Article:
The Band's Visit 2008 PG-13 CC

Amazon Instant Video

(76) IMDb 7.6/10
Available in HD

A brass band comprised of members of the Egyptian police force head to Israel to play at the inaugural ceremony of an Arab arts center. But due to bureaucracy, bad luck, or for whatever reason, find themselves stranded in a desolate, almost forgotten, small Israeli town, somewhere in the heart of the desert.

Ronit Elkabetz, Sasson Gabai
1 hour 28 minutes

Available in HD on supported devices.

The Band's Visit

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Product Details

Genres Drama, Music, Comedy
Director Eran Kolirin
Starring Ronit Elkabetz, Sasson Gabai
Supporting actors Saleh Bakri, Khalifa Natour, Rubi Moskovitz, Uri Gavriel, Imad Jabarin, Hilla Sarjon, Shlomi Avraham, Tarik Kopty, Rinat Matatov, Tomer Yosef, Ahuva Keren, François Khell, Hisham Khoury, Eyad Sheety
Studio Sony Pictures Classics
MPAA rating PG-13 (Parental Guidance Suggested)
Captions and subtitles English Details
Purchase rights Stream instantly and download to 2 locations Details
Format Amazon Instant Video (streaming online video and digital download)

Other Formats

Customer Reviews

It's very subtly expressed and depends on an insider's understanding of Israeli society.
This is a very deliberate, quiet film -- some may find the pacing a bit glacial, but it certainly pays of in the end.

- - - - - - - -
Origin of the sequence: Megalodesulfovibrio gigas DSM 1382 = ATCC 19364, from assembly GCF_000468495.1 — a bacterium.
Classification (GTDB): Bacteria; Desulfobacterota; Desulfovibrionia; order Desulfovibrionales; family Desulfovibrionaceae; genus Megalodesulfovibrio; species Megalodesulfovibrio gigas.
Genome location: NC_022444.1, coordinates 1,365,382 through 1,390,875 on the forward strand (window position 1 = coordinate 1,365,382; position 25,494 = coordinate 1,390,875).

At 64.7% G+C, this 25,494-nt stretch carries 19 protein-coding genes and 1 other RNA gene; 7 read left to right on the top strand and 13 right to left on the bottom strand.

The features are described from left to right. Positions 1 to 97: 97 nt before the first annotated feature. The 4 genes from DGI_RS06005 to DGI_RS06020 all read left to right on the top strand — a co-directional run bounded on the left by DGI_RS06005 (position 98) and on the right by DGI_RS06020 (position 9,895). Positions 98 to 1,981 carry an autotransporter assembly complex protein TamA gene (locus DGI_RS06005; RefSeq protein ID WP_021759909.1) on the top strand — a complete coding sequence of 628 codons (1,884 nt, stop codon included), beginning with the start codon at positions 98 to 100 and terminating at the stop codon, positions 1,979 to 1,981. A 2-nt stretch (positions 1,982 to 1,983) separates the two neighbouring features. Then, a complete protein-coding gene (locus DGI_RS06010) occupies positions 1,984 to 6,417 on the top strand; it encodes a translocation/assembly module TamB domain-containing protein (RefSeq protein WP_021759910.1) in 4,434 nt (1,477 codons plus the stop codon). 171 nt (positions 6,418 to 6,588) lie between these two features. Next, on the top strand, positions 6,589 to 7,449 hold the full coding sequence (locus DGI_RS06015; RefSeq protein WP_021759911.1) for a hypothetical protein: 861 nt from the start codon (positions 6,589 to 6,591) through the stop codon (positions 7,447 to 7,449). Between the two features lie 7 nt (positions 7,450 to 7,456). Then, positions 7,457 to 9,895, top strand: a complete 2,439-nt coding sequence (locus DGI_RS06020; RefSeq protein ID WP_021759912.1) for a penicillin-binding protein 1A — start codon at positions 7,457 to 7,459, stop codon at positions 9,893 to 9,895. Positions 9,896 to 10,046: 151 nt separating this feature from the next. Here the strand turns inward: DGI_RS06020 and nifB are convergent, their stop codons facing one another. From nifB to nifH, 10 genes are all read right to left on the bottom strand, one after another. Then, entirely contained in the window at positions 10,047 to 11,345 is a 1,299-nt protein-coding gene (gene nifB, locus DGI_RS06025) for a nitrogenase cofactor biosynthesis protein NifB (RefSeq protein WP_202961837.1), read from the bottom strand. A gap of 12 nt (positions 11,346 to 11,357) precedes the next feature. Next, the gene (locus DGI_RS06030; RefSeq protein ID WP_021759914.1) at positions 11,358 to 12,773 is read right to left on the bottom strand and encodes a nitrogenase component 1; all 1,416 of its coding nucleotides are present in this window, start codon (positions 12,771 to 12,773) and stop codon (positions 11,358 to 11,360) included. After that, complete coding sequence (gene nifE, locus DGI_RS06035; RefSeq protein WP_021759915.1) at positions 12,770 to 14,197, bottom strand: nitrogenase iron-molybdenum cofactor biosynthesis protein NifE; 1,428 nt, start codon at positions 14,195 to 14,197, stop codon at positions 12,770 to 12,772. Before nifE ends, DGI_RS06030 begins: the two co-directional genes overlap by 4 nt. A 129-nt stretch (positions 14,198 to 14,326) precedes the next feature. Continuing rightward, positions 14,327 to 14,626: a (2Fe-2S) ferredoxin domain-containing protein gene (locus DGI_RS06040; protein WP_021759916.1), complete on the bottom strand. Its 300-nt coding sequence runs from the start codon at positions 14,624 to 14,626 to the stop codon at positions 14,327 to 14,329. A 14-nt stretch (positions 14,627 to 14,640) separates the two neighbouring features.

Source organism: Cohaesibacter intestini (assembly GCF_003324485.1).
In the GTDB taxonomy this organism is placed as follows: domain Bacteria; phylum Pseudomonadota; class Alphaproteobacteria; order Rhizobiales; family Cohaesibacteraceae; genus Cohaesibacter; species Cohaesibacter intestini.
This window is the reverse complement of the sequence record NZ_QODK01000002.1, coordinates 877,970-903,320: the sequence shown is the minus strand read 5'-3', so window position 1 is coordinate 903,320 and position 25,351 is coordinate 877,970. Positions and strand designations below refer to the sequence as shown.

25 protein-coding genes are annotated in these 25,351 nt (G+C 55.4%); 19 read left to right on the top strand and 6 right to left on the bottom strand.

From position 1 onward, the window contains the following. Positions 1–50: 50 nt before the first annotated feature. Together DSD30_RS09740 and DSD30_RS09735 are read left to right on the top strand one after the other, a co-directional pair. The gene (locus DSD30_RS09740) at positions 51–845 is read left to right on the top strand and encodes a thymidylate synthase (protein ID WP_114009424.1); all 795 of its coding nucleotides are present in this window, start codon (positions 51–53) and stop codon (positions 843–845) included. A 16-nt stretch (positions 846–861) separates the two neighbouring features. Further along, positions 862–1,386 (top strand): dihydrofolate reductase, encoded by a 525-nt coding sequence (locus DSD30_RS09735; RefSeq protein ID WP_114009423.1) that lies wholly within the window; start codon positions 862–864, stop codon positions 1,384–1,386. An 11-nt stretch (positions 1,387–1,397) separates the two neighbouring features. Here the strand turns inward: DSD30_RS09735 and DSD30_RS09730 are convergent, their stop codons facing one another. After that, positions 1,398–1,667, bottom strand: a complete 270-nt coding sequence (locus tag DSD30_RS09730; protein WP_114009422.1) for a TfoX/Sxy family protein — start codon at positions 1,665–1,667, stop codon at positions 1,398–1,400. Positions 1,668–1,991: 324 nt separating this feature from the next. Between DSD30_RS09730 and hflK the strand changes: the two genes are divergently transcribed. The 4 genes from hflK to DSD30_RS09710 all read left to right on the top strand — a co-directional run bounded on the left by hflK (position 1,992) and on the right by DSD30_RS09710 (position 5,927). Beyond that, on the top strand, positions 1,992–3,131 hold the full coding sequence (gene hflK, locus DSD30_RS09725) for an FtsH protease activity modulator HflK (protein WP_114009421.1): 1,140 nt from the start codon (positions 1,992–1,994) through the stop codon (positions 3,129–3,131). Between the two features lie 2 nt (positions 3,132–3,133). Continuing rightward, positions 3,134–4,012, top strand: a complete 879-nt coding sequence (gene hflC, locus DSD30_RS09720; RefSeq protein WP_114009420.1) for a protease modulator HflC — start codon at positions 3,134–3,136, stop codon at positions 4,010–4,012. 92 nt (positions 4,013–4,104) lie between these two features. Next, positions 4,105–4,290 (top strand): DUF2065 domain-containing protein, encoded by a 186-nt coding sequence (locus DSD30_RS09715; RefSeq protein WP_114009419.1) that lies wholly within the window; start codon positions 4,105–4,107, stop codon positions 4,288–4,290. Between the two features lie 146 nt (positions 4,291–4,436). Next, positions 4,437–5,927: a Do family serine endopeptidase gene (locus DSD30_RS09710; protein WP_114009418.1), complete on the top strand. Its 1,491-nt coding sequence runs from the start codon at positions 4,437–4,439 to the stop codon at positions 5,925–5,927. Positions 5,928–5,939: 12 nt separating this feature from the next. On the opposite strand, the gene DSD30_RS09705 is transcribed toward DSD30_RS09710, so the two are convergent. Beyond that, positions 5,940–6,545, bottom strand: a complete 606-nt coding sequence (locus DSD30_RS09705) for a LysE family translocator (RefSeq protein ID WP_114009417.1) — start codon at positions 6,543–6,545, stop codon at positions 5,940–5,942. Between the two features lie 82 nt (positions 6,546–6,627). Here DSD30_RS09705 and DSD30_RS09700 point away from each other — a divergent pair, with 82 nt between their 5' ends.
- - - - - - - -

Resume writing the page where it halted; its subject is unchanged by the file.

DJ Joe Sixpack
The acting is very good in The Band's Visit, and there are touching moments as well as funny ones.
Some Fellow

Most Helpful Customer Reviews

23 of 23 people found the following review helpful By Grady Harp HALL OF FAMETOP 50 REVIEWERVINE VOICE on August 11, 2008
Format: DVD
'It's the wrong time and the wrong place...' - there are so many excerpts of songs quoted in this movie and ones that stimulate memories of old songs that are very much in keeping with the title and the story, THE BAND'S VISIT (BIKUR HA-TIZMORET). A timely piece, this little film is about humanity and the possibility of communication by various means that overcome differences between cultures far better than treaties, summit meetings, and physical and verbal demonstrations. It is a thoughtful, engaging, and completely delightful success.

The Alexandria Police Ceremonial Orchestra with 'General' Tewfiq (Sasson Gabai) rigidly in charge provides music for occasions, and the particular occasion for this venture is a ceremony in Israel. Flying in from Egypt well dressed in light blue uniforms to perform for the new Arab Culture Center, the small band is not met as expected at the airport. Tewfiq attempts to resolve the lack of proper greeting and transportation by reserving space on a bus - a trip that mistakenly (through problems originating in language confusion) results in the band being dropped off in a small village Bet Hatikva. Frustrated with circumstances, the band is met with genial hospitality by café owner Dina (Ronit Elkabetz) who not only feeds them but puts the small band up for the evening. Dina has eyes for Tewfig and plans an evening out on the town with him - an evening that has its own surprises as each lonely person shares life circumstances. The other members of the band are placed in lodging with Dina's workers and at a dinner party discover similarities in their lives.
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Format: DVD